Gitmo "terrorists" may be released


Stephen W. Stromberg
July 3, 2004 12:54AM (UTC)

Every now and then, it's good to get a fresh reminder of why suspects are presumed innocent in this country. Case in point: Donald Rumsfeld's office just announced today that the Pentagon might release some of the prisoners locked up in a military detention camp at Guantanamo Bay, Cuba, where they have been held virtually incommunicado for months or years. Rumsfeld and others in the Bush administration like John Ashcroft justified the inmates' detention by calling them security risks, even terrorists. Ashcroft didn't even change his tune after last week's crushing Supreme Court ruling, which required the government to give Gitmo prisoners access to civilian courts. Here's what he had to say then: "The Supreme Court accorded to terrorists, in a variety of cases this week, a number of additional rights." Terrorists? Really?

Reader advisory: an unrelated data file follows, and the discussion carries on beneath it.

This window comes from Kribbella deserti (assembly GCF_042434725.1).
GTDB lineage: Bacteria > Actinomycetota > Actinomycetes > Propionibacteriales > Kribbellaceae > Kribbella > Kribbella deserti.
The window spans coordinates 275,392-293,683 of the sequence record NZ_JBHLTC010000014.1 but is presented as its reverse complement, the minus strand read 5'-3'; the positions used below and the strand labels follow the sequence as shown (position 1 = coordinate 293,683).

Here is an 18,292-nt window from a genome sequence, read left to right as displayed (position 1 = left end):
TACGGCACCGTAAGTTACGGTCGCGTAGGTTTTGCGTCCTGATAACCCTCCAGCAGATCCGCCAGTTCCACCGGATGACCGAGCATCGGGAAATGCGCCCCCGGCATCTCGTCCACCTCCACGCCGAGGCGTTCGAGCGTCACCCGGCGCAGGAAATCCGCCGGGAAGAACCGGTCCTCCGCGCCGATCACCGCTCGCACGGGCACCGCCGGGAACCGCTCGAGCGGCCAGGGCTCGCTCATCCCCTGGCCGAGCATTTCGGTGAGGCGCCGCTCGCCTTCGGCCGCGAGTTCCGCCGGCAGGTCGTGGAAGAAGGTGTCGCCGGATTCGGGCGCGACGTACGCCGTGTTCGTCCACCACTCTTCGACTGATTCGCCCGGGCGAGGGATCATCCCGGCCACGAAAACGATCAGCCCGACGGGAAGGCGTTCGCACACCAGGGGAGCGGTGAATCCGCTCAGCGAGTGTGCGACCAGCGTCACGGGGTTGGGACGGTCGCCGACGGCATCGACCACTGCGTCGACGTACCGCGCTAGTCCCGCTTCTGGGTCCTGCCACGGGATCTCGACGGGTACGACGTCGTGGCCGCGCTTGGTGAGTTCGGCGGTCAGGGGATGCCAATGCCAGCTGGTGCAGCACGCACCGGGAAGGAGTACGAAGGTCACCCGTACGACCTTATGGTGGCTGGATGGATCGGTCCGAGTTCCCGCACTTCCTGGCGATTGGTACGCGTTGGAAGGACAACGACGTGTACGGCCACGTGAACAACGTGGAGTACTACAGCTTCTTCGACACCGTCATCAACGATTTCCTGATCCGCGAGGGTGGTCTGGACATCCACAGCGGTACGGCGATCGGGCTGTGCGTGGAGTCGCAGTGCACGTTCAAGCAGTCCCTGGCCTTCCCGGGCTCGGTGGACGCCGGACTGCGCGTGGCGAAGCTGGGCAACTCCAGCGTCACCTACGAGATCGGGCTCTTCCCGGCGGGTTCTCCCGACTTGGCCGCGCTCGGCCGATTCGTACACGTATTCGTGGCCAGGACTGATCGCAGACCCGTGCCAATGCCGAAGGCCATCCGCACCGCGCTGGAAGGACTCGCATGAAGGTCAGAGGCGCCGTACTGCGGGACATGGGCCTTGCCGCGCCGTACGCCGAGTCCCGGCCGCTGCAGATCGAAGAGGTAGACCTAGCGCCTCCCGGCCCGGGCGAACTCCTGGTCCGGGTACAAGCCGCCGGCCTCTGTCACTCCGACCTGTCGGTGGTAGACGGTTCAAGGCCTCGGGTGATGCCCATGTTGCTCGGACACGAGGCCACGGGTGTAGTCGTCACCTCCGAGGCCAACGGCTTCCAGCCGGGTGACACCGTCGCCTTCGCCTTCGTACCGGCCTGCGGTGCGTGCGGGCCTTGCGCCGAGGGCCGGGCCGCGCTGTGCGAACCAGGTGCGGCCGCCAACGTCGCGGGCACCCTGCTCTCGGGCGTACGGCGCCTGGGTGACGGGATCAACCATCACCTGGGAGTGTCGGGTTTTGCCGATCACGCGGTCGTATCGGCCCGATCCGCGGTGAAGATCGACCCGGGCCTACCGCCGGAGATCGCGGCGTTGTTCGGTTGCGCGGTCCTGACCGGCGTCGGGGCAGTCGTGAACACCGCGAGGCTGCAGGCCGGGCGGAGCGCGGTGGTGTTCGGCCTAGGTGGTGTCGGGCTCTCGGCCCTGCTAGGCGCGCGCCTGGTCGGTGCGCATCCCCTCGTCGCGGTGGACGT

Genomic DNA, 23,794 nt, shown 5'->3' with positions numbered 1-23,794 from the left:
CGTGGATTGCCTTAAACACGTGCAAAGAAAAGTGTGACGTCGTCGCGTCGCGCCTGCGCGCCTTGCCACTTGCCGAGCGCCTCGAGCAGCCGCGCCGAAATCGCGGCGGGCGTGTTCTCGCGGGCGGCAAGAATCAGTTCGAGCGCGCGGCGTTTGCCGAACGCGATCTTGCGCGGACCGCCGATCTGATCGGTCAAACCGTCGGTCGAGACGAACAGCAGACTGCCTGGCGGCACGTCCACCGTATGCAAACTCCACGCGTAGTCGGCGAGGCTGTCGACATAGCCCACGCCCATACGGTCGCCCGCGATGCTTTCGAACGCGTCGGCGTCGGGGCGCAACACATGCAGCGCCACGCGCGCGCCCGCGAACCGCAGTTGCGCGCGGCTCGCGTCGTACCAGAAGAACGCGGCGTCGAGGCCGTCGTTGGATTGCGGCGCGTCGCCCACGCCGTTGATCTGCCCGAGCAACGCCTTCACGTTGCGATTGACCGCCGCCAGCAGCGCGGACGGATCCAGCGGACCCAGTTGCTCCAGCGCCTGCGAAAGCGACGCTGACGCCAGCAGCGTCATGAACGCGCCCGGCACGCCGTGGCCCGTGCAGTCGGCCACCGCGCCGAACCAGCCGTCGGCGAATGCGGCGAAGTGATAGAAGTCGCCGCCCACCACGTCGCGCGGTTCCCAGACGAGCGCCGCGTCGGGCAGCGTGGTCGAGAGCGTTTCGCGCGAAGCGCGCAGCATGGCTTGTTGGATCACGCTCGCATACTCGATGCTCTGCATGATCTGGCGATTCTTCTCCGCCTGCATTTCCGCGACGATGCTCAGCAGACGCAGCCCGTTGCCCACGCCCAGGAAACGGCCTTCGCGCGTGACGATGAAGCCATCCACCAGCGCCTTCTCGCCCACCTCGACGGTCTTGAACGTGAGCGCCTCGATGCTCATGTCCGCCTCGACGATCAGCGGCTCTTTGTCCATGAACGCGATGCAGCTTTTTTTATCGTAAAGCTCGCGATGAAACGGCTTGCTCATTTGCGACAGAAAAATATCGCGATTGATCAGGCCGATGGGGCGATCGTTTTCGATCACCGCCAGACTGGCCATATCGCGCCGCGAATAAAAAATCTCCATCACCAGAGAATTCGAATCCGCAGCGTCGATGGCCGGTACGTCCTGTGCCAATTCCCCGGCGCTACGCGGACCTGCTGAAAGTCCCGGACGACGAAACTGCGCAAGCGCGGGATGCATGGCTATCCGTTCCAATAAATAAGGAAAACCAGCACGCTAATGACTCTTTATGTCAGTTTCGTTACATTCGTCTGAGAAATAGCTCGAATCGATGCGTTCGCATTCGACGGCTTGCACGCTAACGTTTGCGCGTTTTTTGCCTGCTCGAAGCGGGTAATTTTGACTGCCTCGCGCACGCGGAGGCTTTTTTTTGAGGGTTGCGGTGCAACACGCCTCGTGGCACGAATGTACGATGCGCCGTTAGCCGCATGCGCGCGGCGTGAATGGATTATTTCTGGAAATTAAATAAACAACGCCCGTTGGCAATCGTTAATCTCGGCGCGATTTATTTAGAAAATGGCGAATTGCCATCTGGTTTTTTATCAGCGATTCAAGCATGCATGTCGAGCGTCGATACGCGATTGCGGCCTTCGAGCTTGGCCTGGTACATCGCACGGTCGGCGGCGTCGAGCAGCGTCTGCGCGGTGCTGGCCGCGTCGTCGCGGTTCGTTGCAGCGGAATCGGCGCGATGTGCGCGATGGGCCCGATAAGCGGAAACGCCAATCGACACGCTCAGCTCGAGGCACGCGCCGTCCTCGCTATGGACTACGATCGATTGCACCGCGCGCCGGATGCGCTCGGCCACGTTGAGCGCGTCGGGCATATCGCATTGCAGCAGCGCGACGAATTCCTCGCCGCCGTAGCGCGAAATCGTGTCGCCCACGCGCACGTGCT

Days later, the Pentagon is admitting that many of the detainees may very well be harmless. The Associated Press reports: "Larry Di Rita, chief spokesman for Defense Secretary Donald Rumsfeld, told a news conference that no final decisions have been made about how the government will respond to Supreme Court decisions this week requiring that detainees be given a way to challenge their incarceration."

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"But he said it was possible that if it could be determined some people need not be held then they also 'need not necessarily be part of a judicial process.'"

"Di Rita referred to the Pentagon's newly adopted system for annually reviewing each of the nearly 600 detention cases at Guantanamo Bay. Under that system, a panel of three military officers would assess each case, but the detainees would not be represented by lawyers."

"'If there are people who can be released after some due process of review that we've established, it's worth considering whether that's the right next thing to do,' Di Rita said." It seems the time for "due process" passed years ago.


Stephen W. Stromberg

Stephen W. Stromberg is a former editorial fellow at Salon.

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